To most dancers, “Russian Ballet” has a strong connotation that may be tricky to define in words. For instance, all of my early training was from Russian teachers which instilled in me many qualities such as discipline, focus, strength, diligence, and persistence. With this training came, naturally, enormous respect for these teachers. Therefore, this largely influenced the image of Russian Ballet to me.
Others may have heard of or even seen performances, videos, or photos of Russian Ballet companies like Moscow Ballet, Bolshoi Ballet, or The Mariinsky Theater (which was known as Kirov Ballet during the Soviet years). These dancers are infamously beautiful and technically outstanding.
Dancers such as Maya Plisetskaya (wife of composer Rodion Schehedrin) have become National icons in their country, while others like George Balanchine and Mikhail Baryshnikov are widely celebrated in ours. With music by Schehedrin and choreography by Balanchine and Alexei Ratmansky, The Lincoln Center Festival is bringing together many big names in one place. It is the age old tradition with a contemporary spin, making it relevant to today’s, specifically, New York audiences.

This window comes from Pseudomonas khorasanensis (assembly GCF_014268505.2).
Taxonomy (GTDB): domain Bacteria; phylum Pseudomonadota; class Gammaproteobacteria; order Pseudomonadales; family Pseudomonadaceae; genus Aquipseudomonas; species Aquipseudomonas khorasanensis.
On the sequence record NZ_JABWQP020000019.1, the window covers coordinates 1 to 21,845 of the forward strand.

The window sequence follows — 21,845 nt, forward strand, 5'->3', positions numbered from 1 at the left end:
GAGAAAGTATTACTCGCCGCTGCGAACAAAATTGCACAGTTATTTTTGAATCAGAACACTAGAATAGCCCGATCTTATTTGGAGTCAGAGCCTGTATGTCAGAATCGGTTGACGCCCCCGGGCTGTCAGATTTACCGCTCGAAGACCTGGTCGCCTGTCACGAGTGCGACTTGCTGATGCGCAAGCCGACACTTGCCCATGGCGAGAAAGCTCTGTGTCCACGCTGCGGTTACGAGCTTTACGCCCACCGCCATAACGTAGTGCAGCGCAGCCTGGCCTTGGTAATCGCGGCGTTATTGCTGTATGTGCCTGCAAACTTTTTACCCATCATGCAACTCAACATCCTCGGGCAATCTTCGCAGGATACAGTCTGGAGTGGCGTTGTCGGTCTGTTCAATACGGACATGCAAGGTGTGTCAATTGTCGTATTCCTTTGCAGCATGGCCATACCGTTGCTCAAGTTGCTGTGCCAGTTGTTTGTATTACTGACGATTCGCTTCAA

What we consider the Russian Ballet tradition dates back to the late Imperial Era (think Marius Petipa), and has affected everyone in the dance world from Balanchine, to Ratmansky, to me. It seems to be the perfect storm to present this festival in New York, and perhaps reach an even wider audience than those already familiar with Russian Ballet. Is this a clever way to “make it new?” Is it still the same age old tradition of “Russian Ballet” with these contemporary artists? As we know, art is continuously evolving, and in order to make new traditions we need to continue to appeal to the modern audiences.
As I mentioned in an earlier post, DIYdancer has teamed up with some folks at Lincoln Center to do a Ticket Giveaway to The Little Humpbacked Horse! All you have to do is like Dd on Facebook and comment here to be entered. I’m curious to hear what you think!